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This abstract was last modified on May 2, 2018 at 10:31 a.m..

University of the Sciences in Philadelphia
Corresponding Faculty Member: C. Nicole Sunnen, c.sunnen@usciences.edu
This abstract WILL be considered for a talk.
Phalling off of Clifton
Elizabeth Boos, Cindy Hong, Christian Fan, Radhika Govani, Kunal Kadakia, Vaishnavi Kundur, Reuben Sam, Luvpreet Singh, C.Nicole Sunnen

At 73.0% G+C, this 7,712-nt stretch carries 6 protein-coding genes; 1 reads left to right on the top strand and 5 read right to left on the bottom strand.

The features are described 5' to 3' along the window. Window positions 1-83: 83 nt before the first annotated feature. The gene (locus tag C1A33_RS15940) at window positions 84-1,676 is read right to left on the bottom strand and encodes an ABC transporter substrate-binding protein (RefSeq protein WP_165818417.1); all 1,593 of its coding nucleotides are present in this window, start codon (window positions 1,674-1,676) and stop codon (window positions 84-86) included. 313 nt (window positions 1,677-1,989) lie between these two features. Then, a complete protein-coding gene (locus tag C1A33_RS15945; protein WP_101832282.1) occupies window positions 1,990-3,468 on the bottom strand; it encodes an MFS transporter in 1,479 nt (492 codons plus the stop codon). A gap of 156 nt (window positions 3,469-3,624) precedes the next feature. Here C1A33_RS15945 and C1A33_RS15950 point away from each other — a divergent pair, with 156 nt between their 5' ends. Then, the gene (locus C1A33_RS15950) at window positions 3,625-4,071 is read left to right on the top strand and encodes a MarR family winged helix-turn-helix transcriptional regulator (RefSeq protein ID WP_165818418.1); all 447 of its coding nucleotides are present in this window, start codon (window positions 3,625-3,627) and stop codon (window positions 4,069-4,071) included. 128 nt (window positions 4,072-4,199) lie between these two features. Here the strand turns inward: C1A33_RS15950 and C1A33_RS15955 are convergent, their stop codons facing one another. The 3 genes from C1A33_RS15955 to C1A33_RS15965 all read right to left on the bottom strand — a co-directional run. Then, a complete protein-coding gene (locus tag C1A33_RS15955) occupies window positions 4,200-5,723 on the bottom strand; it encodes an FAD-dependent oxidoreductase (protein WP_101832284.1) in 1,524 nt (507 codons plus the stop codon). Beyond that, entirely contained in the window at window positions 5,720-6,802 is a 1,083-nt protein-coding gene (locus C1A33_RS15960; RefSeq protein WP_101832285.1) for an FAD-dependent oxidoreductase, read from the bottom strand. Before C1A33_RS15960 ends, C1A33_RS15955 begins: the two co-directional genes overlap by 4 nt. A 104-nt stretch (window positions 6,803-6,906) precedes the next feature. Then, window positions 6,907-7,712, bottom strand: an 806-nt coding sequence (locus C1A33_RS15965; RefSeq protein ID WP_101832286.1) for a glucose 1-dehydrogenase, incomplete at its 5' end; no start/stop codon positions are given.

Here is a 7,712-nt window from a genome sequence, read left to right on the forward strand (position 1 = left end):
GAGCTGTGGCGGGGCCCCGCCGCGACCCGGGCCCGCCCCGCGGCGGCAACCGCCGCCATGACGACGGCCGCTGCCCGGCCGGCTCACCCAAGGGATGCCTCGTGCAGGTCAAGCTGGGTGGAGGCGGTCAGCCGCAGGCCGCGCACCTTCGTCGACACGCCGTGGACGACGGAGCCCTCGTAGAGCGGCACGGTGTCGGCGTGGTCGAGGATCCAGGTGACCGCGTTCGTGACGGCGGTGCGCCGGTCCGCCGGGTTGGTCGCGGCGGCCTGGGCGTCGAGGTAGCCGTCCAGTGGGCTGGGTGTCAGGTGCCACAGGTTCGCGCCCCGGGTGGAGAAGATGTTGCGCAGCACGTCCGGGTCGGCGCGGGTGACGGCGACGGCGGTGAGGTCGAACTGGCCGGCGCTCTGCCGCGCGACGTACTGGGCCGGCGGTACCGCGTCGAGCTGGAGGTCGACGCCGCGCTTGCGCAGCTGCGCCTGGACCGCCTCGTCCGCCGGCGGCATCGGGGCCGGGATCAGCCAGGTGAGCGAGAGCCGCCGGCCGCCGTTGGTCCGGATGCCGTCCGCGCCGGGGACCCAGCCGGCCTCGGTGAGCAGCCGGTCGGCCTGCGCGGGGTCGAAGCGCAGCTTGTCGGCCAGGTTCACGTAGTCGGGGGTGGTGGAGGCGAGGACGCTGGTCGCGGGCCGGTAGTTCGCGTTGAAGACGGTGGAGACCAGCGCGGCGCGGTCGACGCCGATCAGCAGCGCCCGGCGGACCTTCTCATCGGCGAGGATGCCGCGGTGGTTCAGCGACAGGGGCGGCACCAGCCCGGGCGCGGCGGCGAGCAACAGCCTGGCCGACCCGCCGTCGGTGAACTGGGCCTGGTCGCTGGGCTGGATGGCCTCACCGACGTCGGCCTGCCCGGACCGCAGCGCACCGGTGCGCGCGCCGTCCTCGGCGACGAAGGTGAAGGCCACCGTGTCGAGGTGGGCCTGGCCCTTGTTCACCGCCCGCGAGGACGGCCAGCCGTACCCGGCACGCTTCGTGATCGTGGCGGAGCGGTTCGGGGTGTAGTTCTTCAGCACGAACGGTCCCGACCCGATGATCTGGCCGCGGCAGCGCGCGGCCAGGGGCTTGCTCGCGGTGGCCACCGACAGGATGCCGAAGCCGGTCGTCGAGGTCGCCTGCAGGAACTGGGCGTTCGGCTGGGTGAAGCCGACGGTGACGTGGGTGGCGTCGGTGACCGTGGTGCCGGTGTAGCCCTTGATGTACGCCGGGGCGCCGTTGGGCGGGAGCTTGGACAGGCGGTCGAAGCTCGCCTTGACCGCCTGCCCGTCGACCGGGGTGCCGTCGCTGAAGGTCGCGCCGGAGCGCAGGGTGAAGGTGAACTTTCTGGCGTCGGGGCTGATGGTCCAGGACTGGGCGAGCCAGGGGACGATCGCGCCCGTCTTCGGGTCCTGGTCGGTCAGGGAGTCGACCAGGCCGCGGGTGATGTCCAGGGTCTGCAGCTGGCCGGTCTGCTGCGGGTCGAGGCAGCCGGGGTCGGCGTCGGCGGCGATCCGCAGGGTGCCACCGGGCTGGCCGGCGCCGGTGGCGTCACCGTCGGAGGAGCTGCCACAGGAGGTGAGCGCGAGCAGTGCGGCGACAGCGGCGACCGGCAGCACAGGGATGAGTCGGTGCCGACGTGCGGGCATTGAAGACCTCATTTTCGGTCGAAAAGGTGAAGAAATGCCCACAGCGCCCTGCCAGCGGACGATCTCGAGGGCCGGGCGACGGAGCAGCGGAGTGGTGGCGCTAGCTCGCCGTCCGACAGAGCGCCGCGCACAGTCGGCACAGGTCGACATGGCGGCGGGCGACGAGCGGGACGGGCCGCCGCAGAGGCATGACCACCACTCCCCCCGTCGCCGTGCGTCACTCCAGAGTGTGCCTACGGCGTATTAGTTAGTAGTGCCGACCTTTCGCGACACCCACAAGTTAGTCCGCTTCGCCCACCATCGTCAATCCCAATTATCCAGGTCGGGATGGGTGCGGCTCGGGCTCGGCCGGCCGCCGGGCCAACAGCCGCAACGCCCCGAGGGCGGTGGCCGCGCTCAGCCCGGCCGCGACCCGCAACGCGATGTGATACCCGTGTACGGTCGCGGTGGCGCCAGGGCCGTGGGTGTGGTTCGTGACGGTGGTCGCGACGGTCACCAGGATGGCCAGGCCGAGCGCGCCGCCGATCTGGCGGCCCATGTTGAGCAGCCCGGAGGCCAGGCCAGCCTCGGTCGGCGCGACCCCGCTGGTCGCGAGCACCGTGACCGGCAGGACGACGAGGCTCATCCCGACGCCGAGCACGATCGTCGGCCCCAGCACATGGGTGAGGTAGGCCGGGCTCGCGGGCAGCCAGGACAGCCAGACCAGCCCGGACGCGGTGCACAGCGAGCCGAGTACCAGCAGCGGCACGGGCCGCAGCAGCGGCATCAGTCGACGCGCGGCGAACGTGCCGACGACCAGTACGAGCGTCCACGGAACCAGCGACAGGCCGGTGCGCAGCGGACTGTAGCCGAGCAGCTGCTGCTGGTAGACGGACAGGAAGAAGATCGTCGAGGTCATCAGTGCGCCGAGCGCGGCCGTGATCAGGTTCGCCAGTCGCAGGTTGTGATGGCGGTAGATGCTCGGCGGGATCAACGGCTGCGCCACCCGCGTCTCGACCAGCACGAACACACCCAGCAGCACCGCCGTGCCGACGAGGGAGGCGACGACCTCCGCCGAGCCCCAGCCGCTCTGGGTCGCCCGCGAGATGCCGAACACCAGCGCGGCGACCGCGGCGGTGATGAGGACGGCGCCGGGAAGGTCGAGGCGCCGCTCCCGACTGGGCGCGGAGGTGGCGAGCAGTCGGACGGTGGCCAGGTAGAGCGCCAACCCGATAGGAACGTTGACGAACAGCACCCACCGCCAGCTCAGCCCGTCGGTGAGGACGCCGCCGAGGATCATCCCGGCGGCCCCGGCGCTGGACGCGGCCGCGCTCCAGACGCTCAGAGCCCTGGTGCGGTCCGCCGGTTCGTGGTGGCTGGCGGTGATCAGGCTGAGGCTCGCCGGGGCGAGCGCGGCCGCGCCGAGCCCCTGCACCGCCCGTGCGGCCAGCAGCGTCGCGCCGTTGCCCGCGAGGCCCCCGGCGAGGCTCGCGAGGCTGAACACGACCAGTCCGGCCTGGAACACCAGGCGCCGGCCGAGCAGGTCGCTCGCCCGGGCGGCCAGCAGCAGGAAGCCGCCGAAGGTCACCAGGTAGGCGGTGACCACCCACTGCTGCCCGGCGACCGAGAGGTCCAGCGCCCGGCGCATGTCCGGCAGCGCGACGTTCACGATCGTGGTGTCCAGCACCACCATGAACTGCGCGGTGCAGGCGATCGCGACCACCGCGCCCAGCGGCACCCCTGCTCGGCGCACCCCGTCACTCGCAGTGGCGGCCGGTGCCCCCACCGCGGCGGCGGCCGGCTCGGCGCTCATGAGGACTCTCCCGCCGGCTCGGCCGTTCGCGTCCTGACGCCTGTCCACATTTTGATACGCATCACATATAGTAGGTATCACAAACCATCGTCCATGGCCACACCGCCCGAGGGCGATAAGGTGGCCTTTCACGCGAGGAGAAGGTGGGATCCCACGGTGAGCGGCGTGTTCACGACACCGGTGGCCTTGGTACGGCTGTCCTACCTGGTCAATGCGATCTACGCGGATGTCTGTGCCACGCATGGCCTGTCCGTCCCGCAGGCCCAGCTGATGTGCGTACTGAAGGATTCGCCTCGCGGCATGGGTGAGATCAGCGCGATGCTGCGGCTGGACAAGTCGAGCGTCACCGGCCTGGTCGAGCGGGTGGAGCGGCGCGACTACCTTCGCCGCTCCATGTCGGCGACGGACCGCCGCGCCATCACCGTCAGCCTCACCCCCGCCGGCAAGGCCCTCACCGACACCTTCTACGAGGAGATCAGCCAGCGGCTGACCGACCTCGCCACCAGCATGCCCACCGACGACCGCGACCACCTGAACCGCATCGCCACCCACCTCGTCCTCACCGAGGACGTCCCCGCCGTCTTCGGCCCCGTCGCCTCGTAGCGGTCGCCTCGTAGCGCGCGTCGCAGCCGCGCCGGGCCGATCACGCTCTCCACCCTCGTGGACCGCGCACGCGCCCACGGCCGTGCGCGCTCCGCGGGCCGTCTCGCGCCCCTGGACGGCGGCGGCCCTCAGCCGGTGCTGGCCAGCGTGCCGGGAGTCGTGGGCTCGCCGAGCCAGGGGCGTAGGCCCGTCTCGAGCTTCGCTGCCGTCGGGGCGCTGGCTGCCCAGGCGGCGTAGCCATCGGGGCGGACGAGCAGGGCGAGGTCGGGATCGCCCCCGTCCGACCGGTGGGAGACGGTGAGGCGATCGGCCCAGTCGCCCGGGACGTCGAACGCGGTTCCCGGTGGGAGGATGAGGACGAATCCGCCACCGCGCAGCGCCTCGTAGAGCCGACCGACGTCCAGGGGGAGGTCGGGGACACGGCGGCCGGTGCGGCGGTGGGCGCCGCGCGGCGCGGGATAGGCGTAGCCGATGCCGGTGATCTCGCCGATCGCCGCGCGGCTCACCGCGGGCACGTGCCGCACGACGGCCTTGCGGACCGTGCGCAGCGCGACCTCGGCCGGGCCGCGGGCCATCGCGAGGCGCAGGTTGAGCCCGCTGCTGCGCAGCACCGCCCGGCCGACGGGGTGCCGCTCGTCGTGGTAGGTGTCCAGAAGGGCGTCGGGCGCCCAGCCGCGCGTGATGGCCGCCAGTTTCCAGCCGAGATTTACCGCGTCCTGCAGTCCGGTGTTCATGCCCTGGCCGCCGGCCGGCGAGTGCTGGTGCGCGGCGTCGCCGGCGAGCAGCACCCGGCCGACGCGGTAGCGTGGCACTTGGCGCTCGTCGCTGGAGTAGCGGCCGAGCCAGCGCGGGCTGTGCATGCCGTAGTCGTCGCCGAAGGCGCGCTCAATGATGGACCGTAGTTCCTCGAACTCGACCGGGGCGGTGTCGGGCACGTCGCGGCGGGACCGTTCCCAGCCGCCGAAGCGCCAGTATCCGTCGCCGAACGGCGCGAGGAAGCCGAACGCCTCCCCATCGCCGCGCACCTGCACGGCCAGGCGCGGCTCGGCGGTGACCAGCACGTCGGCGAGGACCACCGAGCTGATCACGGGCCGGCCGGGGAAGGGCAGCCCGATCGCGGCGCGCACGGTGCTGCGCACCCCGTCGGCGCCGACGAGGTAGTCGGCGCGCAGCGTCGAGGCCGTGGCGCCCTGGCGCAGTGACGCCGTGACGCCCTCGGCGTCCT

The SEA-PHAGES program is a full-year course that focuses on characterizing different phages and annotating their genomes to identify unique genes and their functions. The bacteriophage Clifton was isolated from a soil sample from Clifton, New Jersey, and infected the bacterium Mycobacterium smegmatis. Through serial dilutions, Clifton was isolated and found to form clear plaques. Clifton was found to be a siphoviridae and F1 cluster phage through electron microscopy and genomic sequencing. Afterwards, Clifton was annotated using bioinformatics tools, such as DNA Master, Phamerator, GeneMark, etc., to determine the location and function of each gene by comparing Clifton’s genes to the genes of previously annotated phages. GP79 in Clifton was interesting because it had substantial coding potential and filled a large gap, but it was an orpham. Therefore, there is not a lot of information about this gene and needs to be studied more to find its function. Similarly, we inserted a gene not called by Glimmer or Genemark, that aligns 100% with a current orpham in Pippy, GP47. Integrase and immunity repressor genes were indicative that Clifton was a temperate phage, despite its clear plaque morphology. Integrase allows Clifton to recognize specific sites in the host’s genome to insert viral DNA and the immunity repressor allows Clifton to stay in the lysogenic cycle. The integrase and immunity repressor genes can also provide information about how phages remain undetected in their hosts and how these functions could be repressed. This information may be applicable for treating dormant viruses such as HIV or Herpes. Another interesting gene was WhiB family transcription factor because it allows Clifton to alter its host’s cell wall to prevent other bacteriophages from infecting that same host. This can be useful in affecting the pathogenesis of bacteria, as seen in other bacteria such as Corynebacterium diphtheriae or Vibrio cholera. Studying Clifton’s genome may be useful in medicine because it can provide information and preventative treatments for human pathogens.